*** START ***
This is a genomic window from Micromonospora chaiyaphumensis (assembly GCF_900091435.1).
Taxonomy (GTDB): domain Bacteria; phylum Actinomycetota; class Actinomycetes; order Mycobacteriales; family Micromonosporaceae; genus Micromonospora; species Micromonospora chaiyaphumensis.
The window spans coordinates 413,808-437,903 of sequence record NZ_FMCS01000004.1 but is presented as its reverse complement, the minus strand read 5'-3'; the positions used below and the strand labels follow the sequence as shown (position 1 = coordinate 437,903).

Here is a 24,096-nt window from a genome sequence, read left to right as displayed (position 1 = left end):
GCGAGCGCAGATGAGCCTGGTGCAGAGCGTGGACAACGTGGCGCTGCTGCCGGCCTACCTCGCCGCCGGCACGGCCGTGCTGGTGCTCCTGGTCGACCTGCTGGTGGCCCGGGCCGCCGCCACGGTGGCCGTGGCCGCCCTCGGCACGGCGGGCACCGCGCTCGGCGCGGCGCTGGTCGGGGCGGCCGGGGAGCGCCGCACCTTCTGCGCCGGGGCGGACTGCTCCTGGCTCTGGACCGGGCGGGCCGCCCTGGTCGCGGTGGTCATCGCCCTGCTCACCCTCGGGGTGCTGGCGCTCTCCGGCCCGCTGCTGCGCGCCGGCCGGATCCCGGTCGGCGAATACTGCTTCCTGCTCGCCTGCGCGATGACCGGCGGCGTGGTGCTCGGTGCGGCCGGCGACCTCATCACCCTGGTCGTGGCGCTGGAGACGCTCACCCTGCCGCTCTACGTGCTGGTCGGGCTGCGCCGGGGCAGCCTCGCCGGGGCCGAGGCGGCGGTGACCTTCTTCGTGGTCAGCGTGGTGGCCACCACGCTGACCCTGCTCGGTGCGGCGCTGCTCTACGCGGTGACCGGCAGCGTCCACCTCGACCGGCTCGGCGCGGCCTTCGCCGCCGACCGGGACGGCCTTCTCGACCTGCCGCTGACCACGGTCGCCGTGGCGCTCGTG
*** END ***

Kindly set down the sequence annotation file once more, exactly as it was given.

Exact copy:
This is a genomic window from Micromonospora chaiyaphumensis (assembly GCF_900091435.1).
Taxonomy (GTDB): domain Bacteria; phylum Actinomycetota; class Actinomycetes; order Mycobacteriales; family Micromonosporaceae; genus Micromonospora; species Micromonospora chaiyaphumensis.
The window spans coordinates 413,808-437,903 of sequence record NZ_FMCS01000004.1 but is presented as its reverse complement, the minus strand read 5'-3'; the positions used below and the strand labels follow the sequence as shown (position 1 = coordinate 437,903).

Here is a 24,096-nt window from a genome sequence, read left to right as displayed (position 1 = left end):
GCGAGCGCAGATGAGCCTGGTGCAGAGCGTGGACAACGTGGCGCTGCTGCCGGCCTACCTCGCCGCCGGCACGGCCGTGCTGGTGCTCCTGGTCGACCTGCTGGTGGCCCGGGCCGCCGCCACGGTGGCCGTGGCCGCCCTCGGCACGGCGGGCACCGCGCTCGGCGCGGCGCTGGTCGGGGCGGCCGGGGAGCGCCGCACCTTCTGCGCCGGGGCGGACTGCTCCTGGCTCTGGACCGGGCGGGCCGCCCTGGTCGCGGTGGTCATCGCCCTGCTCACCCTCGGGGTGCTGGCGCTCTCCGGCCCGCTGCTGCGCGCCGGCCGGATCCCGGTCGGCGAATACTGCTTCCTGCTCGCCTGCGCGATGACCGGCGGCGTGGTGCTCGGTGCGGCCGGCGACCTCATCACCCTGGTCGTGGCGCTGGAGACGCTCACCCTGCCGCTCTACGTGCTGGTCGGGCTGCGCCGGGGCAGCCTCGCCGGGGCCGAGGCGGCGGTGACCTTCTTCGTGGTCAGCGTGGTGGCCACCACGCTGACCCTGCTCGGTGCGGCGCTGCTCTACGCGGTGACCGGCAGCGTCCACCTCGACCGGCTCGGCGCGGCCTTCGCCGCCGACCGGGACGGCCTTCTCGACCTGCCGCTGACCACGGTCGCCGTGGCGCTCGTG